It is Neoliberalism not Occupy that is the Utopian Fantasy
It was inevitable that the global Occupy movement would be denounced as utopian by any number of detractors, but such criticism is a stark and wilful misreading of the real nature of things. Occupy is certainly rebellious, but it is driven by imperatives that are deeply sensible and practical in nature. It is not the Occupiers, but the proponents of the status quo who are dangerously doctrinaire. The Occupiers display a pleasingly muddled democratic heterogeneity of world views while those whom they oppose are united by their faith in the dogmatic ideology of neoliberalism with its blind adherence to the mythology of neoclassical economics. The true ideologues sit in the soft leather chairs of the tall towers, not the motley tents and sleeping bags of the squares. It is global economic elites and their technocrat servants who seek to remake human relations and the world around us in accordance with a stark and frightening utopian vision.
What started on Wall Street has been globalized as citizens have taken over public places in cities around the world under the loosely unifying Occupy banner. Although there are local differences between occupations, the overall theme is clear: the excesses of global capitalism that characterised the era of the neoliberal hegemony must end; meaningful reform of global financial arrangements is urgent and essential; and the system should benefit ‘the 99%’ not ‘the 1%’. The justification for these demands is plain enough. In the US where the protests began, inequality has reached levels unseen since the Great Depression, while corporate profits continue to climb. As legendary investor Warren Buffet said bluntly earlier this month: ‘there’s been class warfare going on for the last 20 years, and my class has won’.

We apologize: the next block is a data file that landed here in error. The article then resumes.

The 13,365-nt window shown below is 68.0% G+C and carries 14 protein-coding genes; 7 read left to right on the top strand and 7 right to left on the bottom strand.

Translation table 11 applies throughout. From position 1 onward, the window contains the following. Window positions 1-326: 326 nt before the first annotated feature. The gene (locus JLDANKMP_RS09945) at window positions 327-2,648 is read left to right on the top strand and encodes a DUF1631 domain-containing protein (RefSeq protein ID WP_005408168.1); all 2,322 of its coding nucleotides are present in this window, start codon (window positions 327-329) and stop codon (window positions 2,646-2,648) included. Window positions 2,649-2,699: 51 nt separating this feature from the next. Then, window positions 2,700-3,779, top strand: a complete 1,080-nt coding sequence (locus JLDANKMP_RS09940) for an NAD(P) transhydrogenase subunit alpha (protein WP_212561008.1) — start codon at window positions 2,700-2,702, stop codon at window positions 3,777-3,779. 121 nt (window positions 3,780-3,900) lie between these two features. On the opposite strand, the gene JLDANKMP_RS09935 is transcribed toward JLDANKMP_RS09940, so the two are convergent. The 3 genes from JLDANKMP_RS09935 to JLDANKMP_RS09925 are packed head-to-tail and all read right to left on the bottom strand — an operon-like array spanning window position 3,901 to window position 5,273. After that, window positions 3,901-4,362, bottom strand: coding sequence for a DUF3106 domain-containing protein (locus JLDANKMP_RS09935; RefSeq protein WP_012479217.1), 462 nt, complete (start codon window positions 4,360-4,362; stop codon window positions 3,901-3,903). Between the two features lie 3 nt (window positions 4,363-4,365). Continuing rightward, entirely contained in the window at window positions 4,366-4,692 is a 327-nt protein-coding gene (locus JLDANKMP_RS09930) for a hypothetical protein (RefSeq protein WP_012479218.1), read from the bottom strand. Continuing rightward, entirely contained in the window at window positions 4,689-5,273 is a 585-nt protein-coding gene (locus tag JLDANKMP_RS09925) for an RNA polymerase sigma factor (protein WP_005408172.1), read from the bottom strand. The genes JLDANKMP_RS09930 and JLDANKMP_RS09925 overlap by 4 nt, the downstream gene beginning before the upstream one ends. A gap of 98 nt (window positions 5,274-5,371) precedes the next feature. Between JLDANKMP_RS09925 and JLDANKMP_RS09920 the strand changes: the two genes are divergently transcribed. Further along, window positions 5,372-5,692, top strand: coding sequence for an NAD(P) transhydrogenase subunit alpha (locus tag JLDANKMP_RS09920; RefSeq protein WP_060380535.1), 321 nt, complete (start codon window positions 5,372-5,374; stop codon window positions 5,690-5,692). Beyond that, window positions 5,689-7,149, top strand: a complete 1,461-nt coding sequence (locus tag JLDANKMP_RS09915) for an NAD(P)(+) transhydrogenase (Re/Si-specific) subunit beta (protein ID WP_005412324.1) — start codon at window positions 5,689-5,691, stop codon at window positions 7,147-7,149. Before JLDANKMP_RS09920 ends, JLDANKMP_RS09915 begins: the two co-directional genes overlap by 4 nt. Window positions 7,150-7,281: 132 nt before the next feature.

Similar or related concerns apply all over the world. As The Economist put it, the Occupy protests have share the feeling that ‘someone, somewhere, should do something to right the problems of global capitalism as currently constituted’. The position is necessarily imprecise, but it is also decent and common sensical, deriving from the fundamental conviction that any system which delivered the crash of 2008 and is causing spiralling inequality around the world, at the cost of environmental damage so serious that the very conditions that have enabled human existence are imperilled, must surely be challenged.
In contrast, according to their utopian beliefs (see John Gray’s explication of neoliberalism as utopian ideology in his brilliant Black Mass) the 1% insists that everything will be okay so long as business is given a free hand. Believing in the myth of the efficient market hypothesis, understanding human beings as no more than rational self maximisers, and desiring to commoditize not only social relations but the very biosphere itself, the utopian acolytes of the neoliberal faith remain set in their destructive voodoo worship of the zombie ideas of neoclassical economics.
The great Hungarian political economist Karl Polanyi’s idea of the ‘double movement’ aptly describes the struggle that is presently taking place. Polanyi reasoned that efforts to commoditize the world (the first arm of the double movement) would inevitably give rise to spontaneous protective responses on the part of society (the second arm). As Polanyi understood, the utopian dream of the neoclassical economics cannot succeed because it is riven with insoluble contradictions; but as with any political project animated by extreme dogma, immense damage is occasioned by the undertaking to ‘make it so’. The neoliberal attempt to recreate the world according to the fantasy of their understanding is enormously destructive: it must be turned back.
David Ritter was away last week, so no blog. You can follow David on Twitter here.